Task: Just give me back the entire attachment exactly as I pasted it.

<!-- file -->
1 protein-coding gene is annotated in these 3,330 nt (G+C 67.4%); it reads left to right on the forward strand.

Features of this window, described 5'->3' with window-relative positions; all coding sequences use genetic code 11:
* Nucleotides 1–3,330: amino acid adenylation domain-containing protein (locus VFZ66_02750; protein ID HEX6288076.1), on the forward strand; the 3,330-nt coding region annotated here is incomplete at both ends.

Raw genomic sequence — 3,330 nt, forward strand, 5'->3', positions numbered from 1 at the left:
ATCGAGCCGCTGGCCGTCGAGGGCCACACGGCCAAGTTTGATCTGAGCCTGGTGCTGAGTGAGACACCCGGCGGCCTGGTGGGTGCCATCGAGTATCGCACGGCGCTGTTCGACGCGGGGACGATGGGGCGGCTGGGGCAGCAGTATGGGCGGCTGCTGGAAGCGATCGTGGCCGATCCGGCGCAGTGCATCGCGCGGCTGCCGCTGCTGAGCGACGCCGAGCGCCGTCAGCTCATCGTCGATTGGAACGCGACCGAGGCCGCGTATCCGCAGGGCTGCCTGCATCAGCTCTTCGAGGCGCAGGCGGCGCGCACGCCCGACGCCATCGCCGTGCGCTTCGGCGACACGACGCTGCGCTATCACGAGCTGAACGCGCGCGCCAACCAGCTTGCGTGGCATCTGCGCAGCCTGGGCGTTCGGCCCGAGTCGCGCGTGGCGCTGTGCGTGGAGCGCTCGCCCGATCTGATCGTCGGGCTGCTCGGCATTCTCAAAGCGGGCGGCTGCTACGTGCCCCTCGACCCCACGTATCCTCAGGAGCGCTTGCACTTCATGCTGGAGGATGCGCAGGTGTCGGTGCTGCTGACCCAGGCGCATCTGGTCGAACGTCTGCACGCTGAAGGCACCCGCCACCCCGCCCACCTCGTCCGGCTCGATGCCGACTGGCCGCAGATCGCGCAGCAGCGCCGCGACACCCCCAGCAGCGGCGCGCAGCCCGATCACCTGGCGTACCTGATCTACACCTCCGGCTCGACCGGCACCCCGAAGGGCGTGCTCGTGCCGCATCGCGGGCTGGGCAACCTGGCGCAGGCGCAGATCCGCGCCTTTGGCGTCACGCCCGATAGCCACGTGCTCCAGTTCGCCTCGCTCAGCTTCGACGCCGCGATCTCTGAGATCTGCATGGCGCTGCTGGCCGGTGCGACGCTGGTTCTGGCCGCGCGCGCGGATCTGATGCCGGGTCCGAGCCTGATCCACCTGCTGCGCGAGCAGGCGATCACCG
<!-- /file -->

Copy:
1 protein-coding gene is annotated in these 3,330 nt (G+C 67.4%); it reads left to right on the forward strand.

Features of this window, described 5'->3' with window-relative positions; all coding sequences use genetic code 11:
* Nucleotides 1–3,330: amino acid adenylation domain-containing protein (locus VFZ66_02750; protein ID HEX6288076.1), on the forward strand; the 3,330-nt coding region annotated here is incomplete at both ends.

Raw genomic sequence — 3,330 nt, forward strand, 5'->3', positions numbered from 1 at the left:
ATCGAGCCGCTGGCCGTCGAGGGCCACACGGCCAAGTTTGATCTGAGCCTGGTGCTGAGTGAGACACCCGGCGGCCTGGTGGGTGCCATCGAGTATCGCACGGCGCTGTTCGACGCGGGGACGATGGGGCGGCTGGGGCAGCAGTATGGGCGGCTGCTGGAAGCGATCGTGGCCGATCCGGCGCAGTGCATCGCGCGGCTGCCGCTGCTGAGCGACGCCGAGCGCCGTCAGCTCATCGTCGATTGGAACGCGACCGAGGCCGCGTATCCGCAGGGCTGCCTGCATCAGCTCTTCGAGGCGCAGGCGGCGCGCACGCCCGACGCCATCGCCGTGCGCTTCGGCGACACGACGCTGCGCTATCACGAGCTGAACGCGCGCGCCAACCAGCTTGCGTGGCATCTGCGCAGCCTGGGCGTTCGGCCCGAGTCGCGCGTGGCGCTGTGCGTGGAGCGCTCGCCCGATCTGATCGTCGGGCTGCTCGGCATTCTCAAAGCGGGCGGCTGCTACGTGCCCCTCGACCCCACGTATCCTCAGGAGCGCTTGCACTTCATGCTGGAGGATGCGCAGGTGTCGGTGCTGCTGACCCAGGCGCATCTGGTCGAACGTCTGCACGCTGAAGGCACCCGCCACCCCGCCCACCTCGTCCGGCTCGATGCCGACTGGCCGCAGATCGCGCAGCAGCGCCGCGACACCCCCAGCAGCGGCGCGCAGCCCGATCACCTGGCGTACCTGATCTACACCTCCGGCTCGACCGGCACCCCGAAGGGCGTGCTCGTGCCGCATCGCGGGCTGGGCAACCTGGCGCAGGCGCAGATCCGCGCCTTTGGCGTCACGCCCGATAGCCACGTGCTCCAGTTCGCCTCGCTCAGCTTCGACGCCGCGATCTCTGAGATCTGCATGGCGCTGCTGGCCGGTGCGACGCTGGTTCTGGCCGCGCGCGCGGATCTGATGCCGGGTCCGAGCCTGATCCACCTGCTGCGCGAGCAGGCGATCACCG